most luxuriantly under the best kitchen windows; and the evening primrose.” His grandmother loved to watch the opening of the evening primrose: “She called it mortality, because these beauties pass away so soon, and because in the briefness of its continuance (living only for a night) it reminded her of human life.” Southey’s uncles, Edward and William, reproached their nephew for preferring flowers and insects to boyish games. But they won him over with one schoolboy trick – making a “black witch” out of a marble. Southey confessed that he knew that if he put a marble in the fire, it “makes a good detonating ball. I have sacrificed many a one so, to frighten the cook.” But if the marble was wrapped in paper with suet or dripping, it wouldn’t explode, and came out completely blackened, and therefore lucky – to a small boy, at any rate. NEXT MONTH: More on Southey’s rural Bedminster idyll – and its unfortunate consequence for his little sister Sources • The Life and Correspondence of Robert Southey, Cuthbert Southey, 1849 • Robert Southey and Bristol, Basil Cottle, Bristol Branch of the Historical Association, 1980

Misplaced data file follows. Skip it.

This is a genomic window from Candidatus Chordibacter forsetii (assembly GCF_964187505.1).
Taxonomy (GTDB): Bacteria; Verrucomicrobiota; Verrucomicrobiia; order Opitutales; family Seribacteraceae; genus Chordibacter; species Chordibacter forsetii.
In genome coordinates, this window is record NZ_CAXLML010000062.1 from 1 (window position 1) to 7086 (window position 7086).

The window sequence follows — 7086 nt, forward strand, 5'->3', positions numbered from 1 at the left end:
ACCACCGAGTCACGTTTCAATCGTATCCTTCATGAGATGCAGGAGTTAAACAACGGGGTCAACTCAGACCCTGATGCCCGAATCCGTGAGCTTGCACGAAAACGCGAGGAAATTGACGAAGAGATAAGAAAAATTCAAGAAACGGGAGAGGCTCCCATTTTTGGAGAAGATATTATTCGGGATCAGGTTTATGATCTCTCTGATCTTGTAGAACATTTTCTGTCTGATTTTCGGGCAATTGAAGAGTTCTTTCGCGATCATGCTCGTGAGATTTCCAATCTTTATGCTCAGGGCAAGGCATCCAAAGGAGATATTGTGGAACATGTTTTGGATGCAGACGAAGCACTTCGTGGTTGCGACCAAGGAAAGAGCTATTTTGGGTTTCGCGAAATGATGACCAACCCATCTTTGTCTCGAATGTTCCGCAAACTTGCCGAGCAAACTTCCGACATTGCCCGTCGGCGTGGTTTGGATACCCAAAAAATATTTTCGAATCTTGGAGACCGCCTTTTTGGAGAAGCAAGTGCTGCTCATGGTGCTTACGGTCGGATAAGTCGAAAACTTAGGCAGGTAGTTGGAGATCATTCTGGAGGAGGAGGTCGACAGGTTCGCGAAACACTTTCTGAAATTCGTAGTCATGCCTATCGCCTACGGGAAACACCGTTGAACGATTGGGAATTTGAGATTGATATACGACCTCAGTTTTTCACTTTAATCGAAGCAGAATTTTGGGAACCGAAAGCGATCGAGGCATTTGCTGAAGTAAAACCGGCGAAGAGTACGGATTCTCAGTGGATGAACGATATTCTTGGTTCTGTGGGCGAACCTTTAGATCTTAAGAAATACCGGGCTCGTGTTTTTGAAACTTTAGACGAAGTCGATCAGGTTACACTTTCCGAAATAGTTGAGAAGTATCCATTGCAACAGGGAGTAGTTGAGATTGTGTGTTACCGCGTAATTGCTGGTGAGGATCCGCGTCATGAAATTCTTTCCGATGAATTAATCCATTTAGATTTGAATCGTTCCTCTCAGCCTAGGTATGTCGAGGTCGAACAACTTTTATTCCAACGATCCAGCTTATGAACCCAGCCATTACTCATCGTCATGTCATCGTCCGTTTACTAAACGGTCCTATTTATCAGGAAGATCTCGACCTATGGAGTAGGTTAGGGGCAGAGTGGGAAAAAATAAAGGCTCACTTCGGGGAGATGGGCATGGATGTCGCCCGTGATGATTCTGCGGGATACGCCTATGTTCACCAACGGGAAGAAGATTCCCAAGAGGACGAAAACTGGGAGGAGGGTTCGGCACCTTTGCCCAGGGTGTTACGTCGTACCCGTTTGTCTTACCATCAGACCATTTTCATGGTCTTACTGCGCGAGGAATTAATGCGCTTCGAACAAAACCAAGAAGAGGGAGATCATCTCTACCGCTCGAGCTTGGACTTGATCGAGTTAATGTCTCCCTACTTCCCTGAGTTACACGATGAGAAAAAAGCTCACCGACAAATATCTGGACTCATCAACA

Got a story for South Bristol Voice? Call Becky on 07912 484405 or email news@southbristolvoice.co.uk

March 2020





by Maureen Wright, Bristol Humanists

f you’re in the countryside this month, you may see hares ‘boxing’ – which is the origin of the phrase ‘mad March hares’. But observation shows this isn’t madness at all but a mating ritual where female hares choose their mates. We all make judgments about people from their appearance and behaviour without any knowledge of what lies beneath. In a busy city like ours, this often seems easier

than engaging with others. At the same time, loneliness is becoming more common. Even in company, it can be hard to be open to others. Yet engaging with those around us broadens experience, opens possibilities and wards off the emotional and physical ill effects of loneliness. Humanists believe that we can only be sure of the one life we have now, meaning we really need to make the most of it while we’re all

here on the planet. Because of the importance of human connections, this means ensuring that everyone has the opportunity for the best possible life. This is a huge undertaking, as no one can single-handedly change human well-being. But recognising everyone as a unique person and learning some little thing about them is a valuable beginning, whether it’s by a smile in passing or a shared joke.